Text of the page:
The successful preparation of any dish often depends on thoughtful organization and accurate execution of all operations. First of all, you should carefully read the recipe and all instructions; then collect all the ingredients and equipment. You should not make any substitutions in ingredients unless specifically noted in the text; in case of unjustified replacement, the taste balance may change and you will get an unsatisfactory result. Following the guidelines below will help you master the skills of making desserts and, to some extent, will guarantee success.
- How to beat egg whites. The easiest way to separate the white from the yolk is when the egg is chilled. However, the whites reach their greatest volume if they stand at room temperature for 30 minutes before whipping.
- When whisking the egg white, make sure the bowl and whisk are clean and dry. A small amount of yolk, water, or fat will prevent the whites from beating to their maximum volume. A stainless steel or glass bowl is recommended (plastic bowls may have an oily film even after rinsing repeatedly).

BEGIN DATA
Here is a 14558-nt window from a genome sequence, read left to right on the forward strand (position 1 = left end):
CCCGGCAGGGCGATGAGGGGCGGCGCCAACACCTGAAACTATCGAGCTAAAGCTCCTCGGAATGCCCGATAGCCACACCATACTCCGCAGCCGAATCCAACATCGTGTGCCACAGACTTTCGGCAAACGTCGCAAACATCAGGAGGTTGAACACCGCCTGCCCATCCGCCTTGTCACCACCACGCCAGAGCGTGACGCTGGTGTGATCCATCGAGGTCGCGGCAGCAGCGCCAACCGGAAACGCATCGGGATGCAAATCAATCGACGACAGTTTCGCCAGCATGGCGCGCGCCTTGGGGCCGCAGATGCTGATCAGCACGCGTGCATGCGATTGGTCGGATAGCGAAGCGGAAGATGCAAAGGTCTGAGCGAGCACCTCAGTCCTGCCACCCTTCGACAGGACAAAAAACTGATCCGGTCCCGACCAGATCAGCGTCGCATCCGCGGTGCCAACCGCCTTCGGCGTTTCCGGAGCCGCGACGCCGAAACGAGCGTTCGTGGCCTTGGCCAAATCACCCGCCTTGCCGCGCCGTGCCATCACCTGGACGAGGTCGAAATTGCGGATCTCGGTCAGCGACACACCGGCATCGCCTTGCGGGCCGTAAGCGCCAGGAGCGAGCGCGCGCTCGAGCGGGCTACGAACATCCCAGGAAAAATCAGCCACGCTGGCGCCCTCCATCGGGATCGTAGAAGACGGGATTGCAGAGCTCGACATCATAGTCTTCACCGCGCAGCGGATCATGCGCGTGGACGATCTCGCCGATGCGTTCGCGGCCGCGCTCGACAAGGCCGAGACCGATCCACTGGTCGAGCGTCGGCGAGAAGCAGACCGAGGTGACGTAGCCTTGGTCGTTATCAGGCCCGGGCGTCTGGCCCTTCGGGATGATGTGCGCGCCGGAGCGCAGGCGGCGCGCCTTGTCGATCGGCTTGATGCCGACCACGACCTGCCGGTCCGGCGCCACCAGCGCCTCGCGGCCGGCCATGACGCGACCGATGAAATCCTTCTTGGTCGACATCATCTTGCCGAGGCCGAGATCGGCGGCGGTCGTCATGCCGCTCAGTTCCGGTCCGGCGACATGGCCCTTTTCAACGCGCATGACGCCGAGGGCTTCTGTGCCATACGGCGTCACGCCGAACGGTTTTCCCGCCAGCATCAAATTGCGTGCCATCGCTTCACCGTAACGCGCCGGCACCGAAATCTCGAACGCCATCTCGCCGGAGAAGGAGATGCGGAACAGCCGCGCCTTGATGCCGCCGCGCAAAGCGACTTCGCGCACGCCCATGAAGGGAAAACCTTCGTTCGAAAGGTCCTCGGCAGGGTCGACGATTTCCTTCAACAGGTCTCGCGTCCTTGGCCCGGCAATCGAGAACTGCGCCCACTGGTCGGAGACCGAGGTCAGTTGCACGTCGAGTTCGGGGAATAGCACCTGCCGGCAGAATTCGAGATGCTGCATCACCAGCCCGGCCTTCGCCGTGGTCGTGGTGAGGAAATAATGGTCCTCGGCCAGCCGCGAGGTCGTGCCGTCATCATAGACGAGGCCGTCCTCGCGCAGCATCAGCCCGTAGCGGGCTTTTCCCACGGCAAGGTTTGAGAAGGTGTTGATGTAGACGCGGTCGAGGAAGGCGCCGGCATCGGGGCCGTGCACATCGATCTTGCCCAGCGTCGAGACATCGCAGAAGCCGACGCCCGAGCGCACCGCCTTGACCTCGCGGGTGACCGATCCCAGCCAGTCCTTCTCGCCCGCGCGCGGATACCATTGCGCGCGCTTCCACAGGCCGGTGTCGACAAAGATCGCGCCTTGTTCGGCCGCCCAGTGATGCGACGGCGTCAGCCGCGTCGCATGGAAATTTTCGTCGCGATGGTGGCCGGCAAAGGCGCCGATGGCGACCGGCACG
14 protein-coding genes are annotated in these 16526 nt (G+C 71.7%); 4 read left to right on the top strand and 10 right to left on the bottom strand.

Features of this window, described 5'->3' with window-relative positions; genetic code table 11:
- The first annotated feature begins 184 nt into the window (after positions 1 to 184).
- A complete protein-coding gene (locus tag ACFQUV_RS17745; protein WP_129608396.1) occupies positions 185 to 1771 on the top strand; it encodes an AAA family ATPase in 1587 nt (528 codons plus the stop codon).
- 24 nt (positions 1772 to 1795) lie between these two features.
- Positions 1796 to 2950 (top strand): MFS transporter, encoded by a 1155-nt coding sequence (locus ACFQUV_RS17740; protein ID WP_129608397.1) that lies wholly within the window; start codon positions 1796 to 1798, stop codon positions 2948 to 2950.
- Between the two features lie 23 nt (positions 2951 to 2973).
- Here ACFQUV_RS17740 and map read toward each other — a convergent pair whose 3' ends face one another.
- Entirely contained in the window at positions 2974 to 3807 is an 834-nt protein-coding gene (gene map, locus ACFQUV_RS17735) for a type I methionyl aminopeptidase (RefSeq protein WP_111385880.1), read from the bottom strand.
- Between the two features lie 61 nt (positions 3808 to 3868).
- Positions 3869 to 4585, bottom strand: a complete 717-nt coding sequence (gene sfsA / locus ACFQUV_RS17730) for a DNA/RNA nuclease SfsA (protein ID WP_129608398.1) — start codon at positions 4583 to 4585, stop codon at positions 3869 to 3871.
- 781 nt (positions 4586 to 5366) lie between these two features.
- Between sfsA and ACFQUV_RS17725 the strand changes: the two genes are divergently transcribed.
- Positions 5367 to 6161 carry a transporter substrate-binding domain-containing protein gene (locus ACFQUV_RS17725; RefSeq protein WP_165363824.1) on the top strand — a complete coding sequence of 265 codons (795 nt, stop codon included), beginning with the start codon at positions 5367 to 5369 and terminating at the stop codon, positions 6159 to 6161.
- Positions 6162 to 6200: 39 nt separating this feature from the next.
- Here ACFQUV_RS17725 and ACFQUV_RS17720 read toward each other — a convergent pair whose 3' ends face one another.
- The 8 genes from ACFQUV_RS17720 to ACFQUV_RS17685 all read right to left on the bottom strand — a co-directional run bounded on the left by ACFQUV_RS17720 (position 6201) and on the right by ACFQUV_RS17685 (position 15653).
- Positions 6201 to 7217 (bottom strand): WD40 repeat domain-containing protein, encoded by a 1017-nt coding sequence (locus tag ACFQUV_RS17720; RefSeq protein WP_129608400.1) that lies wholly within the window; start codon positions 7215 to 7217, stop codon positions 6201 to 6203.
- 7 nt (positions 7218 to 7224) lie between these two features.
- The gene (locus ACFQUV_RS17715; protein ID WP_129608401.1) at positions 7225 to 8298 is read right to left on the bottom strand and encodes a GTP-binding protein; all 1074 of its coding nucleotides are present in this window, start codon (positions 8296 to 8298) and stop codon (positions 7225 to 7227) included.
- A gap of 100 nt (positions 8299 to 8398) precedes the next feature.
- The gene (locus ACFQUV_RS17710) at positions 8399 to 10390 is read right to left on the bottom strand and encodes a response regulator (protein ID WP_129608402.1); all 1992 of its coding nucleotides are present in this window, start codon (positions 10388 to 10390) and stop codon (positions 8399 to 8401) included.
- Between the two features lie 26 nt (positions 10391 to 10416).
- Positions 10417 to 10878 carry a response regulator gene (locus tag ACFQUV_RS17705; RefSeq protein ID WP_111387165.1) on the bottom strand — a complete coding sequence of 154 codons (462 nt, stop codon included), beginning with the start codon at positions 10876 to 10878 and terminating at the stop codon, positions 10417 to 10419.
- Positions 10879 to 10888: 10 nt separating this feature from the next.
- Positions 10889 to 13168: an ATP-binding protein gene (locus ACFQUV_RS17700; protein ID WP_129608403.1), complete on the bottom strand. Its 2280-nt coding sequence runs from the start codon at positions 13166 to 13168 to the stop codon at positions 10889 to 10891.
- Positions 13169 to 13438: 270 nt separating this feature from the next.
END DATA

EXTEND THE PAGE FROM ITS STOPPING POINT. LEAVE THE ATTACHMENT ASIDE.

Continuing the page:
- Beat the whites slowly at first, until they acquire a frothy consistency; then increase the speed. Add a pinch of salt and citric acid diluted with water to stabilize the result. Do not beat for too long, otherwise the whites will dry out and become lumpy.
- You can beat the whites until you want them. If, for example, you want to get soft peaks after removing the whisk, then a sign of this consistency would be a decrease in peak heights while maintaining them. If you want to get the consistency of hard peaks, then their sign will be the preservation of height and shape.
- Transfer the squirrels to another dish immediately, otherwise a delay in time will lead to a decrease in their volume. After that, you cannot whisk the mixture or stir in the usual way. The term “stirring” should be understood as “stacking the layers”.
- Dissolving gelatin. Gelatin is used at the rate of 4 g per 100 g of liquid. It is first soaked in plenty of cold water. When the grains become transparent, the gelatin is thrown on a sieve and allowed to drain off the water, then combined with a warm liquid, stir well, bring to a boil, but do not boil.
- Whipping cream. First of all, you need to chill the cream, bowl and whisk: the cold keeps the fat solid, so the cream takes on a large volume.
- For optimum volume, whip the cream in a deep, narrow bowl. As practice shows, 1 cup of 25-30% cream should yield 2 cups of whipped. Whisk until soft peaks form. To check if the desired consistency has been achieved, remove the beater: the height of the peaks should decrease, but the peaks themselves are still preserved. Do not overdo it or the cream may turn into butter.